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    All-Year Tips

    These tips can help save energy in every season.
      programmable thermostat
    • Install a digital programmable thermostat. It puts your heating and cooling systems on an automatic schedule: full heat or cooling during hours when the home is active, and less when the house is empty or the family is asleep. The U.S. Department of Energy says that setting back a home's temperature by 10 to 15 degrees for eight hours a day can reduce total heating and cooling costs by 3 to 5%.
    • Insulate thoroughly to eliminate heat transfer through your walls, ceilings and floors. You could reduce your heating and cooling costs by as much as 15%, according to Consumer Energy Council of America.
    • Replace outdated appliances with high-efficiency units to reduce energy consumption.
    • Replace incandescent light bulbs with compact fluorescent light bulbs (CFLs), which use only 25% as much energy and last 10 times as long.
    • Reduce water heater temperature setting to 120 degrees F to save fuel. (You'll also reduce the risk of scalding.)
    • Add caulking and weather-stripping around doors, attic access, windows, outdoor faucets and any areas where there might be leaks. (As much as 40% of your heating and cooling costs can be due to air leaks.) Check caulking at least once a year and replace material that has dried out and shrunk.
    • Install rubber gaskets behind outlets and switch plates on exterior walls. (Gaskets can be found in most home improvement stores.)
    • Check weather-stripping and door sweeps at least once a year and repair or replace them as needed.
    • Repair and weatherize your storm windows.
    • Close off rooms you don't use - and remember to shut the vents inside.
    • Install dimmer switches. In addition to enhancing the mood, they'll extend the life of your bulbs and help you save up to 60% on your lighting costs.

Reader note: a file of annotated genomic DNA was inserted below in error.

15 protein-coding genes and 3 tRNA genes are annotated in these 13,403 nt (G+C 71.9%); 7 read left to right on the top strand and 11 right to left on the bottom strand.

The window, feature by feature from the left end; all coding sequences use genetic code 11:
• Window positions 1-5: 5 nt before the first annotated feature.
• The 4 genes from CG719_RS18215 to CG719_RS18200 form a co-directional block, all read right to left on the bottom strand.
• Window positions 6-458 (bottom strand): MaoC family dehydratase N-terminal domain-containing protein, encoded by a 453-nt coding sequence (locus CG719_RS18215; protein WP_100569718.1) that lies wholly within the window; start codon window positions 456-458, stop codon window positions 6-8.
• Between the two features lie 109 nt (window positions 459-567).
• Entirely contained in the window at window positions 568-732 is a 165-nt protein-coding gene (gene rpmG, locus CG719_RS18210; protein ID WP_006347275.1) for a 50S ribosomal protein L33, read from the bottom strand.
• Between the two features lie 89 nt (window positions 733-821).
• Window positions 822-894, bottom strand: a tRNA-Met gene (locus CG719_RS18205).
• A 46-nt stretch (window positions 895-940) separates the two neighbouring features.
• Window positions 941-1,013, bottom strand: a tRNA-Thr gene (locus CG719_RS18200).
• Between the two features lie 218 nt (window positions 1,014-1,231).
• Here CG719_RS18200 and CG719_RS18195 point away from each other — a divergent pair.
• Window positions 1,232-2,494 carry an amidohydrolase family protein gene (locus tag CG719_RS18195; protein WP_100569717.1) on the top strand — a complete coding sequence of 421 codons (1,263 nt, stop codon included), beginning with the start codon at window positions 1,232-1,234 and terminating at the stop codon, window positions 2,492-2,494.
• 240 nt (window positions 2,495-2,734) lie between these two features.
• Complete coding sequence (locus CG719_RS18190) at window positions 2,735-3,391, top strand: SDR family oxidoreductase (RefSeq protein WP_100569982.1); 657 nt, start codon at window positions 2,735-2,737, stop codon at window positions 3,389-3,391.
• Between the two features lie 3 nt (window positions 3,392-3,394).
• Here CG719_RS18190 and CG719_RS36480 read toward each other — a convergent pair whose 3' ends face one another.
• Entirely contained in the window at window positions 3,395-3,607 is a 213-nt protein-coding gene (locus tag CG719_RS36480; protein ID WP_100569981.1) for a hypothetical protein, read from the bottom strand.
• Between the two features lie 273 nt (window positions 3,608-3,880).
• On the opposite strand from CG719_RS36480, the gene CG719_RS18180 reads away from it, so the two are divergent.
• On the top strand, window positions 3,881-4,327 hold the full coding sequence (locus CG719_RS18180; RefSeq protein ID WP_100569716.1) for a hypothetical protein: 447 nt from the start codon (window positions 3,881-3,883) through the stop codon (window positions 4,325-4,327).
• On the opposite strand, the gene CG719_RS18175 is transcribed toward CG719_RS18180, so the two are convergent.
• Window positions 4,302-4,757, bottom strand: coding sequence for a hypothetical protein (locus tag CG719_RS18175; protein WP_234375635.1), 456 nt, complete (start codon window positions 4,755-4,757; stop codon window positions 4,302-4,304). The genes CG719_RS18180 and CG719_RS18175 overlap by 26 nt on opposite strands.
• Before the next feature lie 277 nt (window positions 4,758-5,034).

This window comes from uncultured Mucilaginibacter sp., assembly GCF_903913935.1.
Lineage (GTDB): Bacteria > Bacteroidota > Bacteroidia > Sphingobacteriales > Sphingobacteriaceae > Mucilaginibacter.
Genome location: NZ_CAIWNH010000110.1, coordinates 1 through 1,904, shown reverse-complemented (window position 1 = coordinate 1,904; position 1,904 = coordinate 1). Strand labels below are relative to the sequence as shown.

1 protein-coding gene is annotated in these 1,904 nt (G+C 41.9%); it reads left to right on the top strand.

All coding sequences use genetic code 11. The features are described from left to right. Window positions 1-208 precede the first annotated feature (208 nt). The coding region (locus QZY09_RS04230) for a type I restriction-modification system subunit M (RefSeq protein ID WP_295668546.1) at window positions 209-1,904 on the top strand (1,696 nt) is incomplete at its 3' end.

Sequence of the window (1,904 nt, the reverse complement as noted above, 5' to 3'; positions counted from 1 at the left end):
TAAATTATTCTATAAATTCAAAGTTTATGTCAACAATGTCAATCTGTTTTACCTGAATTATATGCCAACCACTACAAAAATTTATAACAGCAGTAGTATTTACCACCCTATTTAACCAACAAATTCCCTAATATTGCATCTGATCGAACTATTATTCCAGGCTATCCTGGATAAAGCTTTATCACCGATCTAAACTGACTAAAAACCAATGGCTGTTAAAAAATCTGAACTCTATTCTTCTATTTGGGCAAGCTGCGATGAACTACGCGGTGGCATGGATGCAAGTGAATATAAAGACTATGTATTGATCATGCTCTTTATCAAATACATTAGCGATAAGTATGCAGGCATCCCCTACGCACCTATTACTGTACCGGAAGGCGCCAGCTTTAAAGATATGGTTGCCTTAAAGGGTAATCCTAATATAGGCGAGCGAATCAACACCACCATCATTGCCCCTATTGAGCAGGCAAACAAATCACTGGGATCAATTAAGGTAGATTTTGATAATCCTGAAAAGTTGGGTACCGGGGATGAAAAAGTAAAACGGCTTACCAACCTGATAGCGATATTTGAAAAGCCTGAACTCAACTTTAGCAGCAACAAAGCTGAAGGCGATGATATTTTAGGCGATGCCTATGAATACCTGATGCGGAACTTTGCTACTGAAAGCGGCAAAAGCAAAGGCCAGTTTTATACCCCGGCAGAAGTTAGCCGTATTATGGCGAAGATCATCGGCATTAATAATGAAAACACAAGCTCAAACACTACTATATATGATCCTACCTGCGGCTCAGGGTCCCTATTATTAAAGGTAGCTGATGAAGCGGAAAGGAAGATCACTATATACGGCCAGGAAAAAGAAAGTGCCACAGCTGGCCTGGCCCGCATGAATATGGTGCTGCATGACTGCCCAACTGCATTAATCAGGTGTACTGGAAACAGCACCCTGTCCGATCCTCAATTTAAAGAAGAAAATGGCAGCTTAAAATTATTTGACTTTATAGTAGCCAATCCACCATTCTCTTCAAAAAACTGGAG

• sink
    • Install motion activated switches that automatically turn lights on and off.
    • Install water-conserving fixtures, such as showerheads, faucets and toilets.
    • Fix leaky faucets, especially hot water faucets. One drop per second can add up to 165 gallons per month - more than a person uses in two weeks.
    • Take showers instead of baths. A five-minute shower will use about 7.5 gallons of hot water; filling a bathtub can use up to 20 gallons.
    • Keep ductwork in good repair by sealing leaks with mastic, metal-backed tape (not duct tape). Your home could be losing up to 25% of its heated or cooled air before it reaches the vents!
    • Install ceiling fans. They could cut your energy bill for cooling by 40%.
    • Use efficient temperature setting for your refrigerator and freezer. Recommended temperatures are 37 to 40 degrees F for the refrigerator and 5 degrees F for the freezer.
    • Don't leave the fridge door open! Every time you do, up to 30% of the air inside can escape. The same can be said for your oven.
    • Use less water and use cooler water when doing laundry. The warm or cold water setting on your machine will generally do a good job of cleaning your clothes. Switching your temperature setting from hot to warm can cut a load's energy use in half.
    • Consider air-drying clothes on clotheslines or drying racks. Clothing manufacturers recommend air-drying for some fabrics.
    • Use a covered kettle or pan to boil water; it's faster and uses less energy.

    Please contact us for more money-saving conservation advice.